Westwater Canyon is an amazing stretch of the Colorado River that consists of nine class III+/IV rapids. It can get really gnarly in high water, and I have experienced major scary carnage in rafts at those levels (video evidence here), but during the Fall, it's a super challenging and relatively safe stretch on a SUP.
This year was the third time I have SUP'd Westwater. One of my goals was to be able to clean the entire stretch and SEND IT!!
So I reviewed the footage from year's past. Replayed it over and over. Slow motion. Studied it. Wrote down what I would say as my own coach. Oh man, I wanted to clean Westwater Canyon SO DANG BAD.
"How do I get my SUP to go straight?"
Photo captured by Brad Mickelson at the 2017 FibArk on the Arkansas River, Colorado.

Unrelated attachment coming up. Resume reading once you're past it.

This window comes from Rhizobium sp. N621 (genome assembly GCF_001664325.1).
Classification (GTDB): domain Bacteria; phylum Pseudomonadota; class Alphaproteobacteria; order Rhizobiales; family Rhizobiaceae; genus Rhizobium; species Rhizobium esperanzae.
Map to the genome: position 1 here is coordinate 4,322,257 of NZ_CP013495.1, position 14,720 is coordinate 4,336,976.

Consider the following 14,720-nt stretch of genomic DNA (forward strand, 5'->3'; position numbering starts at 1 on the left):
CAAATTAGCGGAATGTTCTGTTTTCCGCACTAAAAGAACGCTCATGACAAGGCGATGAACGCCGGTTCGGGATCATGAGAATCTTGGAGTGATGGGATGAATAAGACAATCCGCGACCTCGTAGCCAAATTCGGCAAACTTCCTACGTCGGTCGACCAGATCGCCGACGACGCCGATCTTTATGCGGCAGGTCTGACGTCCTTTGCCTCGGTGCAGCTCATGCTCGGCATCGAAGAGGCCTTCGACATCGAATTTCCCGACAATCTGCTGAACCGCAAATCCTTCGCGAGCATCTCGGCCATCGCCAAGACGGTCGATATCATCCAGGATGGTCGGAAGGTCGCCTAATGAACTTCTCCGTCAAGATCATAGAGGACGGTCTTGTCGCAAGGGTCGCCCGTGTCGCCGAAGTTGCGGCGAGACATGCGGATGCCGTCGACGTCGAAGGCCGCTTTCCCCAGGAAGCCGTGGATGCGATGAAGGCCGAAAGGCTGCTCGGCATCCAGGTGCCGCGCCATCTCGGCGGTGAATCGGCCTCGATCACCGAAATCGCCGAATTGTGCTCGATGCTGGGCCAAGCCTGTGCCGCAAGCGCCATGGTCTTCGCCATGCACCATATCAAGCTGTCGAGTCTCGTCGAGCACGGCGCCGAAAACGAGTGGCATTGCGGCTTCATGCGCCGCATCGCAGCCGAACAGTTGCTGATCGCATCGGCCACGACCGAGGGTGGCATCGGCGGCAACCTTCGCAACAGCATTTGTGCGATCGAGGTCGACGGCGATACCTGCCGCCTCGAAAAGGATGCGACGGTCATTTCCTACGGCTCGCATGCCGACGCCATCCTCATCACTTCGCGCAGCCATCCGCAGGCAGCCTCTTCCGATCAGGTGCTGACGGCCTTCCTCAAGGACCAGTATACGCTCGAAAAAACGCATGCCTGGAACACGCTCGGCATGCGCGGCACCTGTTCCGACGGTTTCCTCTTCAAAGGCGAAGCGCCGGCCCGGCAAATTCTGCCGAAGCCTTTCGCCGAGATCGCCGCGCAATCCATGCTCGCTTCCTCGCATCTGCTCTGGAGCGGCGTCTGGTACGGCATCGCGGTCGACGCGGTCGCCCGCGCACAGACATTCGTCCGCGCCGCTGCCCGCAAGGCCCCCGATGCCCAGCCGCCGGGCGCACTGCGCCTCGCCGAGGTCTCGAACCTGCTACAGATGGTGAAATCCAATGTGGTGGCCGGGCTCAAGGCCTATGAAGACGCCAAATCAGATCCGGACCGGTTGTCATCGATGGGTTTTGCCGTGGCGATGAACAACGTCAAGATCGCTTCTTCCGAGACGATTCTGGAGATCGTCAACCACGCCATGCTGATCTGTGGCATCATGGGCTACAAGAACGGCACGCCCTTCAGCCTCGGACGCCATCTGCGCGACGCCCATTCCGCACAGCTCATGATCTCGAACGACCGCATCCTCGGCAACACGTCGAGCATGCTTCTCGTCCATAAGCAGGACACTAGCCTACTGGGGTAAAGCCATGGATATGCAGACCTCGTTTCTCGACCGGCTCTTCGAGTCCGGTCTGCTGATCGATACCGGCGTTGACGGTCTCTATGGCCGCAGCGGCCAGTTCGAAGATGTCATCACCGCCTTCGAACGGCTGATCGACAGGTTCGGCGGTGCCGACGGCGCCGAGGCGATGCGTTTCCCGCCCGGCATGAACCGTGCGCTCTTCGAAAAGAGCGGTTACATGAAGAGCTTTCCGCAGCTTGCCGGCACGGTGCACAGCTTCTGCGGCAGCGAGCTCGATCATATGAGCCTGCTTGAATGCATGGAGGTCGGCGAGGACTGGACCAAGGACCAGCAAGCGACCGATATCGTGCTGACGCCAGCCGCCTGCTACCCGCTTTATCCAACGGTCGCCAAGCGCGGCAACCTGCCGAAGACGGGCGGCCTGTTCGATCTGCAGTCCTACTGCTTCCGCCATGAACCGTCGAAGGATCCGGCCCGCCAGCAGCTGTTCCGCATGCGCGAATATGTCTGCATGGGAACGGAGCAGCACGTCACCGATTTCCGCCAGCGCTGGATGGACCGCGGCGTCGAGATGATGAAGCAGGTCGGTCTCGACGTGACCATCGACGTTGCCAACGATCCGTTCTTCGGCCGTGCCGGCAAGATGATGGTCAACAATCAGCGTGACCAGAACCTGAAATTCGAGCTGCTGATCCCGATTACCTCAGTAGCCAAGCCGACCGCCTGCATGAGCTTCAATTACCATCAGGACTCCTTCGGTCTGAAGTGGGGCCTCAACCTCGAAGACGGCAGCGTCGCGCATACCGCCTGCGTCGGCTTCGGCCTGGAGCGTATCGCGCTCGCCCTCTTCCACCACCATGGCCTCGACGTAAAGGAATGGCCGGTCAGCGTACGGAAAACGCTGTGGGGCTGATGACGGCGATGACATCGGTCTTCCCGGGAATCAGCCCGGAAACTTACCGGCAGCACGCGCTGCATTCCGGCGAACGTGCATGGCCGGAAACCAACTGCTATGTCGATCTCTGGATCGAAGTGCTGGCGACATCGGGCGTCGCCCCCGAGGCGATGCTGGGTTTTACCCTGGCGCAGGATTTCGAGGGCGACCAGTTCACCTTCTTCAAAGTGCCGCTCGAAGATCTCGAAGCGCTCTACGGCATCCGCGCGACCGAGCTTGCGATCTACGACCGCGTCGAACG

Most people can pick up paddle boarding within the first SUP session, no lesson necessary. However, there is more to stand up paddle boarding than meets the eye, and even though most people consider their SUP experience a success because they can stand and somewhat navigate their board, there are some simple tips that can improve their paddle experience.
In this post, I will equip you with tools to combat the number one question I hear from SUP newbies while establishing their paddle technique -- "How do I get my SUP to go straight?"
My life and, consequentially, my social media feed is filled with the joys of stand up paddle boarding. I have worked at several paddle shops, spent a few months building boards in a factory, and have raced and played on many boards.
People message me all the time asking for advice on buying a paddle board, and because boards are pricey, it's important that you understand what you're buying.
I broke the research process down into several questions that you need to ask yourself so that you know what type of board you should buy as well as what shape would work best for you.
The answers you seek will come after reading my SUP Buying Series! Here are the links: